Acute trauma such as stroke or spinal cord injury (SCI) is known to cause nerve cells to receive excessive stimulation—which can damage or kill them. Scientists suggest that lactate can help protect cells from this process, called excitotoxicity.
The receptors that cause this are NMDA receptors, and they interact with the neurotransmitter glutamate. A research team led by Pierre Magistretti from Ecole Polytechnique Fédérale de Lausanne (EPFL) and the King Abdullah University of Science and Technology investigated the effects of glutamate on cultured neurons from the brains of mice. The scientists used a new, noninvasive imaging technique called Digital Holographic Microscopy that can visualize cells structure and dynamics with nanometer-level resolution, explains a media release from EPFL.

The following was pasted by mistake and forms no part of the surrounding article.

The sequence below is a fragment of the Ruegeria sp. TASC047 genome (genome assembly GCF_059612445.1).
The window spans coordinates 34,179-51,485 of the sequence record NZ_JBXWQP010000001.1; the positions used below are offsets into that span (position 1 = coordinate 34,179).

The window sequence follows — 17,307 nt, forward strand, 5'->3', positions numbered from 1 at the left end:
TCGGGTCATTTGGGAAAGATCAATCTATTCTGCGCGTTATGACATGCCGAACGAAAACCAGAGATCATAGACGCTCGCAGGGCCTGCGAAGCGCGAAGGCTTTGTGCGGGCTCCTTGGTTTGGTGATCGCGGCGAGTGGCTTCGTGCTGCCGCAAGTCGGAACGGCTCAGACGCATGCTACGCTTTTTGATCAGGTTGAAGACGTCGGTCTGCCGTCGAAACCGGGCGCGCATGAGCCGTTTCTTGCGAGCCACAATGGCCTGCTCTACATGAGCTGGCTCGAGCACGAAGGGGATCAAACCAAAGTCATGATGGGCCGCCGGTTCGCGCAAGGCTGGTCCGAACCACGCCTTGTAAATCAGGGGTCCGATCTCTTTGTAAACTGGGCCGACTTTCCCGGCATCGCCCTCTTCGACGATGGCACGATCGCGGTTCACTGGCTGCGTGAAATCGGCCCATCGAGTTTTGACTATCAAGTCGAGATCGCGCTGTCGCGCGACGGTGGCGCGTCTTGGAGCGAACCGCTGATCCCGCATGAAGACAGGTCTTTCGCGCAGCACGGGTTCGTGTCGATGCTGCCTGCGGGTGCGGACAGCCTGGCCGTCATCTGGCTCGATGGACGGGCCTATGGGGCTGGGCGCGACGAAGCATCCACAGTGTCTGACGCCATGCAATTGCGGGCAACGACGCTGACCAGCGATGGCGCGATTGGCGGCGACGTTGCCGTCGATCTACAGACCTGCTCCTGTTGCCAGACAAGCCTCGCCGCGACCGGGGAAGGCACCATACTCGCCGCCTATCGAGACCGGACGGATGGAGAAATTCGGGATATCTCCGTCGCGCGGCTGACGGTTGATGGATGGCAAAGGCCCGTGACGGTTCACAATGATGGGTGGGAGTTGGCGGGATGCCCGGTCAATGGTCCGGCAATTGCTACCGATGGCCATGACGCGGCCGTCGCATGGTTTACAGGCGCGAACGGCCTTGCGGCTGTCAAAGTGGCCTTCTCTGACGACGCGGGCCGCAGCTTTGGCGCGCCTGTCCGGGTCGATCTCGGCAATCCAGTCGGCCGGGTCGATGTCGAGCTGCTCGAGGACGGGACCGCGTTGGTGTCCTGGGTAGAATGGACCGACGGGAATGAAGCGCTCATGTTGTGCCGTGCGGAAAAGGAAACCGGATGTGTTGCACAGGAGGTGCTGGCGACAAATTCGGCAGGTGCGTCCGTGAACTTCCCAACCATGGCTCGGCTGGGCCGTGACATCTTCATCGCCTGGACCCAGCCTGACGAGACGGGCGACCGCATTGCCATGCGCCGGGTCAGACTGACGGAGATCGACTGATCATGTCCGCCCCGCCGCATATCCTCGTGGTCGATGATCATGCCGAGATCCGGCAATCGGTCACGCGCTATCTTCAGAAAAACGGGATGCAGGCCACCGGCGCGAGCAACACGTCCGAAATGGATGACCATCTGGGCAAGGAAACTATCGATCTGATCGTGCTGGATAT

In their study, published recently in the Nature journal Scientific Reports, the research team tested the effects of glutamate on the mouse neurons with and without lactate. Their results indicate that glutamate killed 65% of the neurons, but when with lactate, that number dropped to 32%.
To determine how lactate protects neurons, the team used different receptor blockers on the mouse neurons. Per their results, they suggest that lactate triggers the production of ATP, which then binds and activates another type of receptor in the neuron and turns on a complex cascade of defense mechanisms. As a result, the neuron can withstand the onslaught of signals from the NMDA receptor, the release continues.
[Source(s): Ecole Polytechnique Fédérale de Lausanne, Science Daily]